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Make Your First Thru-Hike a Success by [Lewis, Brian]
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Make Your First Thru-Hike a Success Kindle Edition

4.3 out of 5 stars 38 customer reviews

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Length: 131 pages Word Wise: Enabled Enhanced Typesetting: Enabled
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Product Details

  • File Size: 1187 KB
  • Print Length: 131 pages
  • Simultaneous Device Usage: Unlimited
  • Publication Date: December 5, 2012
  • Sold by: Amazon Digital Services LLC
  • Language: English
  • ASIN: B00AJ68TVW
  • Text-to-Speech: Enabled
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  • Word Wise: Enabled
  • Lending: Enabled
  • Enhanced Typesetting: Enabled
  • Amazon Best Sellers Rank: #106,255 Paid in Kindle Store (See Top 100 Paid in Kindle Store)
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Customer Reviews

Top Customer Reviews

Format: Kindle Edition Verified Purchase
Actually, Charles Grier wrote this review; the e-book was purchased on J. Kathleen's account. I really enjoyed this e-book; I downloaded it to my Kindle on a windy, rainy December day and read it through with only a few brief breaks. I would like to see it published in print, however, since I prefer turning pages to pushing buttons. I read the book from the perspective of someone whose thru-hiking experience is more limited than is the author's triple-crown achievement: I have hiked the John Muir Trail twice, solo; once in 1954 as a teenager and again in 2008 and solo-hiked what is probably mostly now the PCT from the Canadian border to Snoqualmie Pass, Washington in 1957. Much of what Mr. Lewis discusses in his book, especially his description of the sense of freedom one gains from thru-hiking does resonate with my more limited experience.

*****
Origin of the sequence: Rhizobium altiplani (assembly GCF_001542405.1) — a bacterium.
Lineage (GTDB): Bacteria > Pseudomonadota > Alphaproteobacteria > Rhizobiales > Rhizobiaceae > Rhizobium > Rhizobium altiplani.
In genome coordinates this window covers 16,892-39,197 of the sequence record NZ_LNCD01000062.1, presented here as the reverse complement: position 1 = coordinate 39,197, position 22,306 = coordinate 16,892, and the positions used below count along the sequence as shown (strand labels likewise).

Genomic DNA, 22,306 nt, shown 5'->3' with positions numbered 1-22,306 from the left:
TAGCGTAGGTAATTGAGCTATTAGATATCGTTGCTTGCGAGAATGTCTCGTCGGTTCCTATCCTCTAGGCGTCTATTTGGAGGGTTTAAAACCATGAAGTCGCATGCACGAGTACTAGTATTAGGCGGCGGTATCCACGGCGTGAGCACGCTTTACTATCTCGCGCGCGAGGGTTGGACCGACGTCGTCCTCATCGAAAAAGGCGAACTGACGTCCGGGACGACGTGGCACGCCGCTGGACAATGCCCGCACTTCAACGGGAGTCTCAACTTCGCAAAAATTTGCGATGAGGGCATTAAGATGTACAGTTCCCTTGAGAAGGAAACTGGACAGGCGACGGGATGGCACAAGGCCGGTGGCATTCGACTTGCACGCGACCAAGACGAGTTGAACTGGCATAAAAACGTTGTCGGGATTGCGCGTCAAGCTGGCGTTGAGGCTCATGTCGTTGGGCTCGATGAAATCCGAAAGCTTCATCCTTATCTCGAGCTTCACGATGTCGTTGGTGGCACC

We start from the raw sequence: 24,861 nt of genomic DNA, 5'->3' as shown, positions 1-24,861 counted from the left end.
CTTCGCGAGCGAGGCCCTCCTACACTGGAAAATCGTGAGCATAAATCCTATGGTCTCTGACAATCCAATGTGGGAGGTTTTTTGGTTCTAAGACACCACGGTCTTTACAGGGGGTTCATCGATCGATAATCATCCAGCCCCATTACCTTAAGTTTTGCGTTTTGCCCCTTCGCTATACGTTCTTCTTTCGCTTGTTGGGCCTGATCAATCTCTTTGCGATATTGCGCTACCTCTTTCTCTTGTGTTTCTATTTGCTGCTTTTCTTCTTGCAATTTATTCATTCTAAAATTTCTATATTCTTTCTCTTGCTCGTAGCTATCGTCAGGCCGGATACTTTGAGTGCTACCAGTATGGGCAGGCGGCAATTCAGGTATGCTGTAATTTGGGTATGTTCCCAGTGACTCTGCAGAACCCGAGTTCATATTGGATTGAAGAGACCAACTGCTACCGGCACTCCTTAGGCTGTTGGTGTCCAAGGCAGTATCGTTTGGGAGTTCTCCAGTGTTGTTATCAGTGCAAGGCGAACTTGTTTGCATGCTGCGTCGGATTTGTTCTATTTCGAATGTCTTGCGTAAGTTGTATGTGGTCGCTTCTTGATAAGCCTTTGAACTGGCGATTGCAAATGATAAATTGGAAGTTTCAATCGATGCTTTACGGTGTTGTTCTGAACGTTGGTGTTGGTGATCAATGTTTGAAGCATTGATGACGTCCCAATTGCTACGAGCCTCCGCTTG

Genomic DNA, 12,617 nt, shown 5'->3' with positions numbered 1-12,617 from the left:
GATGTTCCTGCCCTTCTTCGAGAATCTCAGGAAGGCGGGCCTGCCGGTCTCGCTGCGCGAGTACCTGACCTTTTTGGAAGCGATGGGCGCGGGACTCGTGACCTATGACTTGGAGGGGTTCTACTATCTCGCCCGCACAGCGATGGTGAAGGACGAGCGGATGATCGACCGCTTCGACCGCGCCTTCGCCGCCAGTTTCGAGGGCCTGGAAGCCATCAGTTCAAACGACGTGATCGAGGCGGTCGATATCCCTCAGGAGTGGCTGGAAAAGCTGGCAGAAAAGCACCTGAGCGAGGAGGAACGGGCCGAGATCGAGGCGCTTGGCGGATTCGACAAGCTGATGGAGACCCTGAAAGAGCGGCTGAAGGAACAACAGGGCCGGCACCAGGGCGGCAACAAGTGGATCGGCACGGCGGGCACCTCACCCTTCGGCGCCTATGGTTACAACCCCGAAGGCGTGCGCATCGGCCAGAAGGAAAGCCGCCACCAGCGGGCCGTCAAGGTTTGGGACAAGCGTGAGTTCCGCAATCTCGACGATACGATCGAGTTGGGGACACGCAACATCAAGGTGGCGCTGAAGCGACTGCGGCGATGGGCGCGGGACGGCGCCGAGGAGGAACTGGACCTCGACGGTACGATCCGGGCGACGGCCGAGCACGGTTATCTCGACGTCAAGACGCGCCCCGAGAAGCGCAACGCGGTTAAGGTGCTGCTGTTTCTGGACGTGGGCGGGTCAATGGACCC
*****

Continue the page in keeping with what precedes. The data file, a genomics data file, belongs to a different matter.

What I most liked about the book was the author's emphasis on the "psychological" aspects and the "how-to-deal-with-it" side of thru-hiking rather than a strong focus on gear and mechanics. The early chapters deal with subjects such as: "Can I Really Do It?", "Why Would I Want To?", "Challenges" and "Reasons for `Failure'". These chapters alone make the book well worth its modest price. Subsequent chapters on "Managing the off-trail aspects", "Logistics", "How to Do It: On-Trail" and the chapter on gear are also well worth reading and cover the subjects from a perspective different from that of many of the more gear-obsessed writers. The author writes from what is, in my opinion, a balanced perspective. He views his gear as a means to an end and states that after a few weeks on the trail one thinks mostly about the country, the walking, food and the wonderful sense of freedom rather than ones equipment.
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This is a good first read book to see if a thru hike would interest you and transition from a dream to a possibility. If AWOL on the AT or Skywalkers books stirred the dream, this book will start your planning process. I have already thought about most of what he wrote, yet this book did help my confidence. It served as a remediation and culmination of ideas and thoughts but could easily serve as a beginning point or guide. I appreciated the way the author did not preach or push his philosophy; but simply stated what he thought were keys to success based on his experience. Everything in the book can be found searching the net, but it is in a nice concise easy read.